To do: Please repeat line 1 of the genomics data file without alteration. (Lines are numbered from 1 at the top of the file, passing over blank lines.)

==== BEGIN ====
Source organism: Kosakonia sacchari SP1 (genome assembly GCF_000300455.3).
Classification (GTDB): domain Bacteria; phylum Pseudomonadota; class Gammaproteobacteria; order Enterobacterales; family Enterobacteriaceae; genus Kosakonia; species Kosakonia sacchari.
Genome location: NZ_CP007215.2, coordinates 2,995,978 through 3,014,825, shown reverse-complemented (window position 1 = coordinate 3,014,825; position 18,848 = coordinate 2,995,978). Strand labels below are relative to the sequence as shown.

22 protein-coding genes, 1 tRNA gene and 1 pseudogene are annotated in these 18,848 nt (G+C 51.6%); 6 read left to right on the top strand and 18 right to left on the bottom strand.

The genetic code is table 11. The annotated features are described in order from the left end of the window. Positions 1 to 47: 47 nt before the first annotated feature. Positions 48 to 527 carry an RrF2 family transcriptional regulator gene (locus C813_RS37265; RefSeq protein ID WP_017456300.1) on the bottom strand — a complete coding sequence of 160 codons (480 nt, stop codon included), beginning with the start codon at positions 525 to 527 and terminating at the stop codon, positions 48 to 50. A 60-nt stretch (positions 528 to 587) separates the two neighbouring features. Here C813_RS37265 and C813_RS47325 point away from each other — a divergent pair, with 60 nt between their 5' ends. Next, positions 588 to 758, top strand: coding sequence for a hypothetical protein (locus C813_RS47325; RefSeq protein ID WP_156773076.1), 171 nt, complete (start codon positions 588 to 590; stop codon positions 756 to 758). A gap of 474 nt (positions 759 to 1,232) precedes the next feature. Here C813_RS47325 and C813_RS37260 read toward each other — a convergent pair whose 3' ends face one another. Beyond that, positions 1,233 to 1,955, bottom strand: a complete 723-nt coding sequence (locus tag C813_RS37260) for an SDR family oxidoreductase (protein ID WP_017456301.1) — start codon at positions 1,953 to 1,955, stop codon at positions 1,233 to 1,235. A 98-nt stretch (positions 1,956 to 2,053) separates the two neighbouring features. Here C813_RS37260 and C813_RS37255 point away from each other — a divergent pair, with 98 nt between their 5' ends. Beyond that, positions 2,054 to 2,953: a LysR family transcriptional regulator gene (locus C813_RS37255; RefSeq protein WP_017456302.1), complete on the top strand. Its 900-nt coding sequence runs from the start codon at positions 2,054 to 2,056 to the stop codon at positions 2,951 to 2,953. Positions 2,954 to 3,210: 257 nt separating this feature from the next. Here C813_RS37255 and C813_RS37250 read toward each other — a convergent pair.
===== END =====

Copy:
Source organism: Kosakonia sacchari SP1 (genome assembly GCF_000300455.3).